When Keith Short began delivering packages for UPS 23 years ago, he used bulky pads of paper to track parcels and pens that froze in the cold. Today, Short scans packages on and off his truck with a handheld computer that tells him what to deliver where and when, and can even direct him turn-by-turn.
"The whole route is in here," said Short of his handheld "DIAD" computer — short for Delivery Information Acquisition Device.
The handhelds — now in the fifth generation — have made UPS drivers' jobs more efficient, especially during the peak holiday season when UPS picks up and drops off several million packages each day.
The ideas for improving the technology percolate in the offices of UPS' Information Services Group in Timonium, Md.
A team of 80 mathematicians and engineers there makes forecasts about the shipping world of the future and works to apply those lessons to how the parcel company delivers today. Statisticians perform advanced math to figure future shipment demand, industrial engineers conduct time-flow and work-flow studies, and software designers write the programs to apply what they learn.
It all ends up in the technology behind the routing and dispatching of packages handled by the brown delivery trucks.
"It's my job to set up a road map of where we need to be and look out 10 years," said Jack Levis, an engineer and director of the group. "We're deploying things today we thought through 10 years ago, and are constantly updating, looking at where we need to be in the next five or 10 years."
Years ago, the group foresaw the growth of the Internet as a marketplace for buying and tracking goods that UPS would need to deliver, but few could have predicted exactly how e-commerce would reshape the shipping business.
Anticipating what customers will want years down the road is part of the role of UPS' "package process management group" in Timonium.
At the core of what the group oversees is something called "package flow technologies," a data project started in 2000 and first used in 2003 aimed at more efficiently moving packages through hubs and loading them on trucks. Before 2003, workers who loaded delivery trucks had to memorize up to 2,000 pieces of information and underwent six weeks of training to master the system.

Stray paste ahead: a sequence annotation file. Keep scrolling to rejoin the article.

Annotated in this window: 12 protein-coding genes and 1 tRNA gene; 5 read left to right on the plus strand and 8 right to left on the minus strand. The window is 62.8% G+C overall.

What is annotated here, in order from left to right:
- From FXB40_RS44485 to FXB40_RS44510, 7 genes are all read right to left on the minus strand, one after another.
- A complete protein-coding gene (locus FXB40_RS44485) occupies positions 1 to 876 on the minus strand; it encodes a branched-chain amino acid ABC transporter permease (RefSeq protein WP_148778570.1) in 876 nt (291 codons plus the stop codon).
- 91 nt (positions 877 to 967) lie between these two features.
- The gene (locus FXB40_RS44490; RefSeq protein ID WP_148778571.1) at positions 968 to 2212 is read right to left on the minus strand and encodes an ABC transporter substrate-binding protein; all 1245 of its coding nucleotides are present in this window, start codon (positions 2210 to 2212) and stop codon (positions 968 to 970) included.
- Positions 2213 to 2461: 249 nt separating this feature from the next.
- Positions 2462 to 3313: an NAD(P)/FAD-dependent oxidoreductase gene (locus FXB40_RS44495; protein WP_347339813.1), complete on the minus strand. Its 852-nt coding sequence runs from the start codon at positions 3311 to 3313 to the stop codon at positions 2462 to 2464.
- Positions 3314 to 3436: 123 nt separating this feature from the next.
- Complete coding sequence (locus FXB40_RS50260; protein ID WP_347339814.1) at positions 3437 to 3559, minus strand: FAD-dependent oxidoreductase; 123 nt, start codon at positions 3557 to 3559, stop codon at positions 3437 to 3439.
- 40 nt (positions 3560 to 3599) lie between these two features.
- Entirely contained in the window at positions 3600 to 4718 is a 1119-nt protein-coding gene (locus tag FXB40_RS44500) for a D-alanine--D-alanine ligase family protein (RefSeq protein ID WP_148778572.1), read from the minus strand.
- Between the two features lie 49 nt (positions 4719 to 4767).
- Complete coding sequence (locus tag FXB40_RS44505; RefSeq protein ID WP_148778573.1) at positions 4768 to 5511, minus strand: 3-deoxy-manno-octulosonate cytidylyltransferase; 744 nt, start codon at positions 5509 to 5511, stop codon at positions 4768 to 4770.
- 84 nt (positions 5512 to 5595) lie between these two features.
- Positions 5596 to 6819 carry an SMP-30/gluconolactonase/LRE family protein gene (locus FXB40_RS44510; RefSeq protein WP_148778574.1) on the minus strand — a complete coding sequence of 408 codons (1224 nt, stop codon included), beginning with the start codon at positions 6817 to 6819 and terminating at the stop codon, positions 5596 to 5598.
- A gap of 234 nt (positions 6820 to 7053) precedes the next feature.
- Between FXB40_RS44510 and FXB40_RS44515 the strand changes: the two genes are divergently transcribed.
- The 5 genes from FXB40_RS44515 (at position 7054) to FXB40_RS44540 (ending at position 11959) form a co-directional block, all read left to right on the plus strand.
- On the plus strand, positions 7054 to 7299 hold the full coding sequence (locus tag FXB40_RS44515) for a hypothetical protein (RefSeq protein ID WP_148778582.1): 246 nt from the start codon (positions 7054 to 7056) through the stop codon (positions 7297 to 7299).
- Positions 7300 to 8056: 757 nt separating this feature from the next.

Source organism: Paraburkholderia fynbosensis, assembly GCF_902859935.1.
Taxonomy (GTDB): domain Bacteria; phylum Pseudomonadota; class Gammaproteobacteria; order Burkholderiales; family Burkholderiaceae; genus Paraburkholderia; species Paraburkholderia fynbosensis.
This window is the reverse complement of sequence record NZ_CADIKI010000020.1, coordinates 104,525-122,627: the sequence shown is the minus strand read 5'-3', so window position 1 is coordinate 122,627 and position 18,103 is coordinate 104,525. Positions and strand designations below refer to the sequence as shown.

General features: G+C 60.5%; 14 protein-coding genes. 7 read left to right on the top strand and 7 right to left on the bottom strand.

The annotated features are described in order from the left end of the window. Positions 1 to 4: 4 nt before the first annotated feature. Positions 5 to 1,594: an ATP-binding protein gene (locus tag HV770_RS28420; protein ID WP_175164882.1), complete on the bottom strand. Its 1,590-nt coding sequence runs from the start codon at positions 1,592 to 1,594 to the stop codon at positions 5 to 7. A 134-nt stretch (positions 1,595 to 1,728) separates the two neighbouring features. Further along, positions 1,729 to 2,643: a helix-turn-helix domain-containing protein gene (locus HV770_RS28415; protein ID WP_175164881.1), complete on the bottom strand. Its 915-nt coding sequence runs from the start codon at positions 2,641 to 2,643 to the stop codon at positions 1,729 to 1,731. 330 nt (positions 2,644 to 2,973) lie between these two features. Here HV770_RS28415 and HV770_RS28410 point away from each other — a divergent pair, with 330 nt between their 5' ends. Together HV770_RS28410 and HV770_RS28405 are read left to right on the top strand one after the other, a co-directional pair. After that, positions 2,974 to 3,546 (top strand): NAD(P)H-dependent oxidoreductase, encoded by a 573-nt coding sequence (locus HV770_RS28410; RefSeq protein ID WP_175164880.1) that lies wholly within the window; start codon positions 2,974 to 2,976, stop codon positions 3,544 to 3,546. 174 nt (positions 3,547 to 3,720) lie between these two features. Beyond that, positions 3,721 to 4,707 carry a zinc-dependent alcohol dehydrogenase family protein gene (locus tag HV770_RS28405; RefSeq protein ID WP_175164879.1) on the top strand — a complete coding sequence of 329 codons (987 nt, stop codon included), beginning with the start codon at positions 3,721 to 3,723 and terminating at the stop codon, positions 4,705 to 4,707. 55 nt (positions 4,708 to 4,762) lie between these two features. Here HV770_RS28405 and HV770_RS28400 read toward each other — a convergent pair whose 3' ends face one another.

While the December holiday rush always has been prime time for UPS and rival shippers, the online shopping boom has led to record-setting volume. UPS expected to see more than 69 million online package tracking requests Tuesday, the peak day for online tracking, compared to an average of 32 million requests a day.
That was followed Thursday by the busiest day of the season, when UPS expected to deliver a record 28 million packages. To keep up, the shipper has hired 55,000 seasonal workers to help drivers or sort and load packages.
The growth of online shopping also has brought rising expectations.
Consumers want free-shipping incentives, shorter delivery times and more last-minute shipping options, such as same-day shipping and even the same-day delivery that retailers such as Walmart.com have begun promoting, experts say.
To offer same-day shipping, retailers have resorted to sending packages from their store inventory rather than from a warehouse, said Al Sambar, a retail strategist with consulting firm Kurt Salmon. Those promising same-day delivery might use couriers instead of conventional delivery services such as UPS or FedEx to get it there on time, he said.
The consulting firm expects many online retailers will offer later-than-ever shipping dates, even through today, just three days before Christmas, guaranteeing Christmas Eve delivery.
"You really see the dates expanding much closer to the holiday than you would have seen in years past," Sambar said.